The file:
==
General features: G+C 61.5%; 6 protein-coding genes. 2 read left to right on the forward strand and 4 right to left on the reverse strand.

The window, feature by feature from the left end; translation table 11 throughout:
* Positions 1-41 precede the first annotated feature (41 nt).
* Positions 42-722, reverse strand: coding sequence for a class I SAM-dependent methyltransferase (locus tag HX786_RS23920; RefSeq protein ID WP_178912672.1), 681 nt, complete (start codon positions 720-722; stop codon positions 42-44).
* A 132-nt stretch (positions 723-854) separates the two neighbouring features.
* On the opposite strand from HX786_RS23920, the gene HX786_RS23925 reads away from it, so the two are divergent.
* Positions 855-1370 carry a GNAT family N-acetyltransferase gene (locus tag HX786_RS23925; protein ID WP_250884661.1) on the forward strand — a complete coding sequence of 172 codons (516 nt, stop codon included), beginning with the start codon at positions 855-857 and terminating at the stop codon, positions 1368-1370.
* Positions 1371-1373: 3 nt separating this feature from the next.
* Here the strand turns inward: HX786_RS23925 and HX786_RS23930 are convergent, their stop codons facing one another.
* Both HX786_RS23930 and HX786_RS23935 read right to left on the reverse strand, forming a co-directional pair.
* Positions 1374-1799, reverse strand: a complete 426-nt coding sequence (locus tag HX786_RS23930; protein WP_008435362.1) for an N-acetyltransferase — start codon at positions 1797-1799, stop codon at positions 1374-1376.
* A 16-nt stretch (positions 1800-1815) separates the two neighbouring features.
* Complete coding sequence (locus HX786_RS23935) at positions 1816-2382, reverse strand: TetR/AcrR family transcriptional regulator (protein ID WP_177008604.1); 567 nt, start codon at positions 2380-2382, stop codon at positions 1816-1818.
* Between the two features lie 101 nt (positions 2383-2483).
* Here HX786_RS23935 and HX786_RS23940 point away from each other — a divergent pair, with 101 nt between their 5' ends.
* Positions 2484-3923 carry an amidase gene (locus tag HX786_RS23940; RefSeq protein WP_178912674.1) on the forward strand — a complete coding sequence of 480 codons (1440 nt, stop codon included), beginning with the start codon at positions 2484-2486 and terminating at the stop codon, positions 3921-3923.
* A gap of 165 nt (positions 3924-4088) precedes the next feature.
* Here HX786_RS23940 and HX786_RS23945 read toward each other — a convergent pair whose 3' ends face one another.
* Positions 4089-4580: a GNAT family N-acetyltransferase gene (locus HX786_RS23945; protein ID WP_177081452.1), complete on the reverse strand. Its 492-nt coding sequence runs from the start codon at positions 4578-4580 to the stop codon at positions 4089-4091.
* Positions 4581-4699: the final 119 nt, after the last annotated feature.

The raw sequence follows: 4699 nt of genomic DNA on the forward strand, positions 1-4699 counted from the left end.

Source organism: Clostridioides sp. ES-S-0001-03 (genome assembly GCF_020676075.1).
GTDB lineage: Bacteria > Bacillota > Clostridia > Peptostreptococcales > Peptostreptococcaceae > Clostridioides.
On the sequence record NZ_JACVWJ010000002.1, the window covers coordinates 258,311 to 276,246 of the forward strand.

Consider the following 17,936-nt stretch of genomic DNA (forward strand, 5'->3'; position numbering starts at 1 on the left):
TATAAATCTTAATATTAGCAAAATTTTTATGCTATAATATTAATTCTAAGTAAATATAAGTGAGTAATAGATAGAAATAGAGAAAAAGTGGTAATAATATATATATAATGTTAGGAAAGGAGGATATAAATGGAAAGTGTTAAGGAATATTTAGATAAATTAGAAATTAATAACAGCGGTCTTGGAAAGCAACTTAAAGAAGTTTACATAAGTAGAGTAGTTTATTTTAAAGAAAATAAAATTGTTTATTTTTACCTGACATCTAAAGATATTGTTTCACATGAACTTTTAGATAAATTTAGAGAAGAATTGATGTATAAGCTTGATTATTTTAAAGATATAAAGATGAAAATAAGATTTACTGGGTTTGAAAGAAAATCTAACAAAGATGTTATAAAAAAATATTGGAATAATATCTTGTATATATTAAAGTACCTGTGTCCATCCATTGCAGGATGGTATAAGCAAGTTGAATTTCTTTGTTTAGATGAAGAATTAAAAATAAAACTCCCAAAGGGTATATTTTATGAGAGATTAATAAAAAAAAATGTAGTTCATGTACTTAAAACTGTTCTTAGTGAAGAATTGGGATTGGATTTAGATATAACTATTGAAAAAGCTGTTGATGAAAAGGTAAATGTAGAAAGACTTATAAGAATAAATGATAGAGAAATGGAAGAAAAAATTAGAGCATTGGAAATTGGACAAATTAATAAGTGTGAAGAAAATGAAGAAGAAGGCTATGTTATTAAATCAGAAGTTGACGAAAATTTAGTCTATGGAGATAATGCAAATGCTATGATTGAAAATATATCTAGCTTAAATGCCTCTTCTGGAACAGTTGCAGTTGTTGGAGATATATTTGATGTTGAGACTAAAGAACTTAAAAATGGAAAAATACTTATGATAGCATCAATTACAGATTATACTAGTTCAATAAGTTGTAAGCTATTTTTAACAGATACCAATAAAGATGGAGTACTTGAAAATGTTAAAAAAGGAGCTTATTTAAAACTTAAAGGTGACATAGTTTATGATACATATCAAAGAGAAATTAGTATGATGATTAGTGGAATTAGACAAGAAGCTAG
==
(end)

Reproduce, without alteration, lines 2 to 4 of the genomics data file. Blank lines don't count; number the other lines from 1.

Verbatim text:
The window, feature by feature from the left end; translation table 11 throughout:
* Positions 1-41 precede the first annotated feature (41 nt).
* Positions 42-722, reverse strand: coding sequence for a class I SAM-dependent methyltransferase (locus tag HX786_RS23920; RefSeq protein ID WP_178912672.1), 681 nt, complete (start codon positions 720-722; stop codon positions 42-44).